Furthermore, I have concerns about my email communications. My ISP consistently shows Budapest as my location as I live here, and I suspect that they employ tunnels through various cities in Hungary, rapidly changing and virtualizing their origins. For instances, the FB shows first Budapest, then it shows Kiskunhalas then it shows an another city again over a 20 minutes period. I fear that this setup allows them to monitor my activities and potentially grant access to their associates but personally a pre-installed VPN punch out this activities - they are not hackers but a specific softwares. Can Qubes OS help mitigate these concerns, especially with respect to email privacy and protection from such surveillance techniques? So if the VPN tunnel is established then from them if they can not monitor the base system, can it be secure again?

I greatly appreciate any insights, suggestions, or experiences you can share regarding this complex situation. Your expertise and guidance will be invaluable in helping me navigate these privacy challenges within the limitations I currently face.

Thank you all for your time and support!

Greetings from Hungary!

If you cannot trust the firmware on a bit of computing hardware, you cannot trust the hardware. Period. This is what’s responsible for loading later stages of the boot loader and OS, and, on a modern UEFI system, providing a range of other services.

If the firmware is compromised, and you cannot confidently recover it (an external reader/writer is a far better option than onboard flash utilities), the hardware is not trustworthy. Period.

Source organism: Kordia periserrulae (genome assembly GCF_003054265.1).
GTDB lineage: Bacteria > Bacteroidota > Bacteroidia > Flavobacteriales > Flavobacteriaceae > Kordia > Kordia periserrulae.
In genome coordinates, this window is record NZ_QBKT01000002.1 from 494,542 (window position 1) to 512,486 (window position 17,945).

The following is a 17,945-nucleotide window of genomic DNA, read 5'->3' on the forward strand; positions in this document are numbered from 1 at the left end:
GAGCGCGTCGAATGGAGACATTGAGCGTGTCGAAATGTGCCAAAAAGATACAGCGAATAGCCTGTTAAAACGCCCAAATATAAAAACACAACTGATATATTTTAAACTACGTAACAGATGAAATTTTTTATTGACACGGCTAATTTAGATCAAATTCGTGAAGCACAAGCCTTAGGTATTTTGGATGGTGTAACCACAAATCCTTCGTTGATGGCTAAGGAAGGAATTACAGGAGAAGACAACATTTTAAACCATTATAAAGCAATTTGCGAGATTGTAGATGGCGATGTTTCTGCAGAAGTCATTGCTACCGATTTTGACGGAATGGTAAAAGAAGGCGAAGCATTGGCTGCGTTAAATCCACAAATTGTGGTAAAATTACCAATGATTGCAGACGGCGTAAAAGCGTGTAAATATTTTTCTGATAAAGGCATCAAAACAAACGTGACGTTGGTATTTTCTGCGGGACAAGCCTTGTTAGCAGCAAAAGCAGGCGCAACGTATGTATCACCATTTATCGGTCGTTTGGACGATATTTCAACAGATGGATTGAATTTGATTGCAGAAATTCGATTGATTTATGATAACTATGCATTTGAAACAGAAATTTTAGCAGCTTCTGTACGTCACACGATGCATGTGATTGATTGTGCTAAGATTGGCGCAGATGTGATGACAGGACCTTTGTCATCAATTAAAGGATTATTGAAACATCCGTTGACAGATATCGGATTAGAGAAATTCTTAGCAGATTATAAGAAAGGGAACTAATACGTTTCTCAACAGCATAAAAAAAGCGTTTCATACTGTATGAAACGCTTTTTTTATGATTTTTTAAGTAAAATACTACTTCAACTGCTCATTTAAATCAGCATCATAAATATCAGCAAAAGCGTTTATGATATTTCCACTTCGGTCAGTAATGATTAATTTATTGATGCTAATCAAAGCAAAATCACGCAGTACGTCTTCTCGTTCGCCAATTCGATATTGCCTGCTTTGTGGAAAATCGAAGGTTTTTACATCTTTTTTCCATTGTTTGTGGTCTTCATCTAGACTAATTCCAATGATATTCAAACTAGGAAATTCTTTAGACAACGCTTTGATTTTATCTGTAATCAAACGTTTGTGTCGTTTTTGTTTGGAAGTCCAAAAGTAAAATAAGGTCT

No. Now, it may have some advantages in that it’s a weird, complex system that’s harder to parse than a typical OS. But it cannot defend against a compromised BIOS.


Maybe. You can do a range of VPNs with it, but it’s on you how you use them and how trustworthy the endpoints are.

Sell your laptop, obtain a better one, and start from there, though. You cannot trust a machine with a known-compromised BIOS.

If you seriously think that your device was hit
with a tampered BIOS, contact Citizen Labs and see if they
are interested in your device.

You mentioned that this computer is compromised then it means that we can not trust in that. We have bought in new condition. How is it possible that they reached the BIOS throughout net? Or is it already there and Telekom has done something with it?

Regarding this question that I think that if they change the official path of the Windows validation when we upgrade system then it is possible that they slide into the BIOS? Is it right ? Or what should I pay attention to the next laptop to avoid this? I think they can find it on MAC number as they see it and throughout this they may apply something? Is it right?

Thank you your answer. They simple entertain themselves with zero tolerant to others. There is not even a bit of national security related or other kind of issue what left is simple political organization related.

Thank you, I will.

I know somebody from the UK government and CA too, so may I keep the laptop and send them.
Not their official profile but they are helping if they see it advantages towards democratic criterias.
Thanks the answer.

And good name! :slight_smile:

If one lives in a place where bringing in a completely laptop modified to run Qubes, “Certified Laptop”

used to be suggested to -buy a used laptop, and their are how to’s on how to bring a Lenovo X-230, or X430, up to standard.

The upside being these older laptops are nearly affordable, a great deal is known on how to upgrade them. At least to restore the BIOS to what the manufacturer had.

The downside being, some of these are nearly at a time when they will not receive Intel Updates.